No Defamation in Film Commissioned by Union

     (CN) – The 10th Circuit refused to revive defamation claims against a documentary filmmaker who implicated a construction contractor in a scandal involving foreign workers.
     Richard Bensinger created “Looking the Other Way: Benefitting from Misery,” after the United Brotherhood of Carpenters asked him to make a documentary about Spacecon Specialty Contractors.
     At that time, the union and Spacecon were knee-deep in a dispute over nonpayment of union standard wages and benefits.
     “Looking the Other Way” shows the plight of 100 Mexican construction workers who were reportedly promised work in Colorado but were then left jobless and stranded in Glenwood Springs. The documentary pins some of the blame for the mistreatment of the foreign construction workers on Spacecon.
     After Bensinger screened the film in Denver, Spacecon filed a 2009 defamation complaint against Bensinger.
     U.S. District Judge Robert Blackburn granted Bensinger summary judgment, and a divided three-judge panel of the 10th Circuit affirmed Monday.
     While there was evidence of bias against Spacecon, there was no showing of “actual malice” under Colorado defamation laws, according to the ruling.
     To meet the actual malice standard, Spacecon would have needed to show that Bensinger made his film “with knowledge of its falsity or in reckless disregard of the truth,” the majority found.
     By his own testimony, Bensinger had encouraged his on-camera subjects to tell the truth, according to the ruling. He also asked Spacecon to respond to the claims, though he had no obligation to do so. Spacecon principals nevertheless refused to appear in the film, according to the ruling.
     To support its claims of actual malice, the company argued that Bensinger included several fabrications, such as the claim that Spacecon was involved in the stranding of the Mexican laborers in Glenwood Springs. It also said that the film accused it of using “unscrupulous” labor brokers to undercut its competitors.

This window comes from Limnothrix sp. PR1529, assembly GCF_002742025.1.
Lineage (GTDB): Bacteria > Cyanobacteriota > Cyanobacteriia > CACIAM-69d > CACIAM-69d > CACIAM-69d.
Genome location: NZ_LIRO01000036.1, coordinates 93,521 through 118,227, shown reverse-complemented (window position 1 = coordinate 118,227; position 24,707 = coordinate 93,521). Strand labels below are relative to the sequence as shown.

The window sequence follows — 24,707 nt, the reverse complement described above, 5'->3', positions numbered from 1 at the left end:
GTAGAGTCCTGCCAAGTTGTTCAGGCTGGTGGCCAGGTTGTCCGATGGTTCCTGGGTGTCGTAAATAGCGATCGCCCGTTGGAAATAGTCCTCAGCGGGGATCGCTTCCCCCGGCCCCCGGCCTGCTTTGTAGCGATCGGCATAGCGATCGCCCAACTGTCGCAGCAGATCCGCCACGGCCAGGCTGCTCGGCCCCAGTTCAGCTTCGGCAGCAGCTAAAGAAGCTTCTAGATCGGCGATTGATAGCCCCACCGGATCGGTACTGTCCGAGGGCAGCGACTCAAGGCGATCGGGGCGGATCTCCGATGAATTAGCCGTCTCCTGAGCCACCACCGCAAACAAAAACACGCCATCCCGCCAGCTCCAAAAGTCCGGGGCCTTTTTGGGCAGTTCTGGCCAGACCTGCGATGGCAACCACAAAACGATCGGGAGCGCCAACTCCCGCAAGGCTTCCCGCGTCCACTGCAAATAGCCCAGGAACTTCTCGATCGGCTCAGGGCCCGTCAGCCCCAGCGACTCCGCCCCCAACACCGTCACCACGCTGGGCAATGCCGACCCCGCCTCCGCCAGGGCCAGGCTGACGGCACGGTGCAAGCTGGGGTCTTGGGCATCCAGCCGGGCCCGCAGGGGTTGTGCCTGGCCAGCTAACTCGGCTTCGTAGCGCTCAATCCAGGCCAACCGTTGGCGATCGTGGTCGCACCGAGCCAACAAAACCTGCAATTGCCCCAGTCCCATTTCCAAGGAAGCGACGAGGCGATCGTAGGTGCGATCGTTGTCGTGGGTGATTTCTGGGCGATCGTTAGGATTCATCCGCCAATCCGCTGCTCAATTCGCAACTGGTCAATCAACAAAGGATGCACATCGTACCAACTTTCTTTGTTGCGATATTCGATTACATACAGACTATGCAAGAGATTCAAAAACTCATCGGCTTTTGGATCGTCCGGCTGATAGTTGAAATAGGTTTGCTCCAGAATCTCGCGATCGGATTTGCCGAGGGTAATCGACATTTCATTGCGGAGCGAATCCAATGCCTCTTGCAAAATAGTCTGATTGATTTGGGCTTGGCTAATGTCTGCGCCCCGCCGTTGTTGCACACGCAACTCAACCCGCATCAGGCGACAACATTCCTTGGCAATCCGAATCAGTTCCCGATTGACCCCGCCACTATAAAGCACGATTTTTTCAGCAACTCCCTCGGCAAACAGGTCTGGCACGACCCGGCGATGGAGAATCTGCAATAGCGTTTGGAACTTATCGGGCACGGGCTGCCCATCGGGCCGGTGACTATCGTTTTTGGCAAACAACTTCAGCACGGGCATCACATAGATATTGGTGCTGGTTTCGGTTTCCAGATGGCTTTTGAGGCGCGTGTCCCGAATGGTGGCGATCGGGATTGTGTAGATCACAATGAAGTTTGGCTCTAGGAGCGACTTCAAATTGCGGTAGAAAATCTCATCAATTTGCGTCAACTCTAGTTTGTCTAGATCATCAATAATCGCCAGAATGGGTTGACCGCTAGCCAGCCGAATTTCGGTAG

The appellate panel remained unconvinced.
     Although Spacecon was not the focus of media coverage of the Glenwood Springs incident, the court found that Bensinger interviewed a union representative who claimed that labor broker Leno & Co. had promised the stranded Mexicans work on a Spacecon project in Aspen.
     Bensinger’s evidence also shows that he used multiple sources to verify the union representative’s claims and that he interviewed two of the stranded workers.
     The filmmaker also properly presented it is an allegation when People in the film, including Leno, said that Spacecon used labor brokers to underbid other contractors, according to the ruling.
     “Spacecon has not come forward with clear and convincing evidence Bensinger published the film knowing its messages were false or with reckless disregard as to their truth,” Judge Michael Murphy wrote for the panel, joined by Judge Jerome Holmes.
     In dissent, Judge Harris Hartz wrote that Bensinger acted with actual malice because the film suggested that Spacecon was partly responsible for the Glenwood Springs incident.

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